History of Public Pensions
The federal government lagged behind the states, which in turn lagged behind a number of cities, in establishing pension plans for its workers. Decades before the states or the federal government provided civilian workers with a pension plan, several large American cities established plans for at least some of their employees. Until the first decades of the twentieth century, however, these plans were generally limited to three groups of employees: police officers, firefighters, and teachers. 
After World War I the first states began to offer pension plans to civilian state employees. In 1911, Massachusetts became the first state to offer a pension plan to general state employees . It took some time however for pensions to become available in most states, with just six offering any form of a civil service pension plan as of 1929 .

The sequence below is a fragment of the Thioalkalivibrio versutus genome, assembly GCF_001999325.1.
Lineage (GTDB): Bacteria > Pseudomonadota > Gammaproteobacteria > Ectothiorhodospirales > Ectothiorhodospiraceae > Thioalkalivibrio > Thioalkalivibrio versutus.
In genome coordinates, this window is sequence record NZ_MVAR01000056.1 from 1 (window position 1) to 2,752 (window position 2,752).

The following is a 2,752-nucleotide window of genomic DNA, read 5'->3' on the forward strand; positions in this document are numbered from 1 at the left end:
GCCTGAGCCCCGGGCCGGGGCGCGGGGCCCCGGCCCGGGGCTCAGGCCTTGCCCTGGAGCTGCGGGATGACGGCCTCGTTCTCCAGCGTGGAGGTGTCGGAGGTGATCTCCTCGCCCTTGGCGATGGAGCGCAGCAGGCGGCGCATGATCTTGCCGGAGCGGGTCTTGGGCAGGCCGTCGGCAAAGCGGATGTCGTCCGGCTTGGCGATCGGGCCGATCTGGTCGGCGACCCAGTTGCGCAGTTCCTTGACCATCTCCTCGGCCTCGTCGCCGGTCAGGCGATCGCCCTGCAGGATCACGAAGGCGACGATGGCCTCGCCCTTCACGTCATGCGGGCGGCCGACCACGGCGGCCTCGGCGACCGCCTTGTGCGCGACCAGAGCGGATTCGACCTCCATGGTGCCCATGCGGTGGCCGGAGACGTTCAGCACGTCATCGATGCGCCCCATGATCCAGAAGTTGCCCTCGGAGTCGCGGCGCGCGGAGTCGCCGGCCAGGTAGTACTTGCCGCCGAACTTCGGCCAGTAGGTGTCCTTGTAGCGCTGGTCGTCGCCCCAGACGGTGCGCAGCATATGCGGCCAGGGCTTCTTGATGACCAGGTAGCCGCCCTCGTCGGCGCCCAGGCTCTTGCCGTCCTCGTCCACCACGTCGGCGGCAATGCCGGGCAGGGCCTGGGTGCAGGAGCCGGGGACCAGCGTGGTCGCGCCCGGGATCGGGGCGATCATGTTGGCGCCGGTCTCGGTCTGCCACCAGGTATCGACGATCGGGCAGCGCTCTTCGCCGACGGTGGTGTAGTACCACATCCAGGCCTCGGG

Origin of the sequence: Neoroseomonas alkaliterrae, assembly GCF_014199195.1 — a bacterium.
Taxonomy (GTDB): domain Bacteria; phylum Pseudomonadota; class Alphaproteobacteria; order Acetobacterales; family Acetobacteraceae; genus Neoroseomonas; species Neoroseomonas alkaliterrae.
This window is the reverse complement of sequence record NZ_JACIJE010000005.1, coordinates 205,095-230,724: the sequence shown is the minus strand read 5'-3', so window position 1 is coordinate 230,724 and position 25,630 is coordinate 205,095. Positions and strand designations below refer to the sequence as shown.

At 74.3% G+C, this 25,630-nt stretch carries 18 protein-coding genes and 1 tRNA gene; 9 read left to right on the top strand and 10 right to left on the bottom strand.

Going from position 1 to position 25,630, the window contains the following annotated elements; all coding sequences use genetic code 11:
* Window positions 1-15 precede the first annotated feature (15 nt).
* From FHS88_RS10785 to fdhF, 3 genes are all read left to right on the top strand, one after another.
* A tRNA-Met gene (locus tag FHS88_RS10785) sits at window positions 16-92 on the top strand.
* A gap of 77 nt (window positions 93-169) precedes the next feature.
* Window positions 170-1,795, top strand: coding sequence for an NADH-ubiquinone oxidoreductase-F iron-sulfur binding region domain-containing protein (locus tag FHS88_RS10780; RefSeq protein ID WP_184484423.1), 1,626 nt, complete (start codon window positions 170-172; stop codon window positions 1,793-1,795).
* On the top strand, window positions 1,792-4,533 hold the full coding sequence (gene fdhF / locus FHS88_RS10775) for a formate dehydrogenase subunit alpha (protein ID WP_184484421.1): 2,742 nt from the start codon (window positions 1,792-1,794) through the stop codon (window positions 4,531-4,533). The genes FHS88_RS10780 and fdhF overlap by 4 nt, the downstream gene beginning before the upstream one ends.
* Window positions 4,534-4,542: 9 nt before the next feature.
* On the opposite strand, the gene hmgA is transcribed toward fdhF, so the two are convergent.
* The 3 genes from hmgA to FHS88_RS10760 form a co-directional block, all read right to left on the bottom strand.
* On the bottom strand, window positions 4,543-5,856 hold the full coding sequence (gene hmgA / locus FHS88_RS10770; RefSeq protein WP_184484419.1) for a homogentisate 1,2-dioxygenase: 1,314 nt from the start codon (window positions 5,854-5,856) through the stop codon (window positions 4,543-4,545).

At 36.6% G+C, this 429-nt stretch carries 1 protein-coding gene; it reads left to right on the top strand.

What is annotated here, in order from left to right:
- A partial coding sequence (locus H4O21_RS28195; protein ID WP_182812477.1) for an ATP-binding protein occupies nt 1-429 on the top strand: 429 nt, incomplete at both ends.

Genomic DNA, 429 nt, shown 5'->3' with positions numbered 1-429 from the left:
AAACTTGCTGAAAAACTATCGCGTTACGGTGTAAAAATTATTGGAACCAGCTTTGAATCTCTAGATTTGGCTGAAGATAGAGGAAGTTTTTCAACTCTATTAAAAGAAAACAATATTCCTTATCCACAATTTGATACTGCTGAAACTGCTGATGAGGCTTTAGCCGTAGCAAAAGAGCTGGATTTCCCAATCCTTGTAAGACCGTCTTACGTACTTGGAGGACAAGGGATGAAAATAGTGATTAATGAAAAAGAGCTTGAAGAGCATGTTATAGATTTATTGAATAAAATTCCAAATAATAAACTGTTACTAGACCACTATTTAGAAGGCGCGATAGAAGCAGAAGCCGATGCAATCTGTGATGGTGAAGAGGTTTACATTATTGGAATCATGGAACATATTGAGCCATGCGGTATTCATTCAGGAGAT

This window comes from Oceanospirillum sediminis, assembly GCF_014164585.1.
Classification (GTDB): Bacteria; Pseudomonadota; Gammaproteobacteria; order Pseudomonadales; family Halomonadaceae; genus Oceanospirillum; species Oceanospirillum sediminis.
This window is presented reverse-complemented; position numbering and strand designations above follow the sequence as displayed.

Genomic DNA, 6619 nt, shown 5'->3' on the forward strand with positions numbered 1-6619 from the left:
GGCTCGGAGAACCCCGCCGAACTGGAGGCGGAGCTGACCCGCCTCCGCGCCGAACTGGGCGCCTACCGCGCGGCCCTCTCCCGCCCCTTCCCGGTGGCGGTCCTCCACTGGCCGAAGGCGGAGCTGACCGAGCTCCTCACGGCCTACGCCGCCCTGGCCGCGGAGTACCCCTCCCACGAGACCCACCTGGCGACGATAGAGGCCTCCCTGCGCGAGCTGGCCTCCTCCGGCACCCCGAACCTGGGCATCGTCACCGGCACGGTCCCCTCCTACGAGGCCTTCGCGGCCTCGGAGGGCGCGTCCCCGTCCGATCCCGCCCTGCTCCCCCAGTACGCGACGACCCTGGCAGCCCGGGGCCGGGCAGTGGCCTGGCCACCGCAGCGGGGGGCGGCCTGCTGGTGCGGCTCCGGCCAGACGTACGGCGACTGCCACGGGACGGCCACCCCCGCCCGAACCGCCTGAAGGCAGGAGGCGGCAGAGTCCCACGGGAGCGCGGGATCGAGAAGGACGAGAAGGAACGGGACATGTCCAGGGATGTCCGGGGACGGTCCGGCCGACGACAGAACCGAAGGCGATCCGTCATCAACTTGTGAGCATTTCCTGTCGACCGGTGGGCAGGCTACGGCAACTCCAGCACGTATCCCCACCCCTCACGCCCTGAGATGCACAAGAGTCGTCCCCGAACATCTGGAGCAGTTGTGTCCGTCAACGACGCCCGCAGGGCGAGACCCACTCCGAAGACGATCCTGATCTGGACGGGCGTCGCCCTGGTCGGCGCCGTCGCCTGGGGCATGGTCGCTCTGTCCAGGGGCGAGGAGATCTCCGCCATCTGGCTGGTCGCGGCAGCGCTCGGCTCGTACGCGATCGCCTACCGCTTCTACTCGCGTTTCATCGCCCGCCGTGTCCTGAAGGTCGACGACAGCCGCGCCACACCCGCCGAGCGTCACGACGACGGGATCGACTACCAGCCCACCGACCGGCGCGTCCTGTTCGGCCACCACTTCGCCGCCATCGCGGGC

Retirement systems for public employees have gone through a number of reforms over the years. As conditions continue to change, states have enacted public pension reforms that modify benefit calculations, contribution rates, plan structures, and many other retirement plan provisions.
Membership in Public Employee Retirement Systems
According to data provided by the U.S. Census the number of annuitants receiving benefits from state and local public employee retirement systems rose by 3.2% from FY09 to FY10. The number of active members of these systems fell by 1.2% during the same time period. The number of annuitants has risen in each year since 2001, while the number of active members has fluctuated over the measured time period.
History of State Retirement Systems
- A Brief History of the Missouri Local Government Employees Retirement System
- The Public School Retirement System of Missouri: A chronological review of legislation and development, 1945 - 2008
- The Public Education Employee Retirement System of Missouri: A chronological review of legislation and development, 1945 - 2008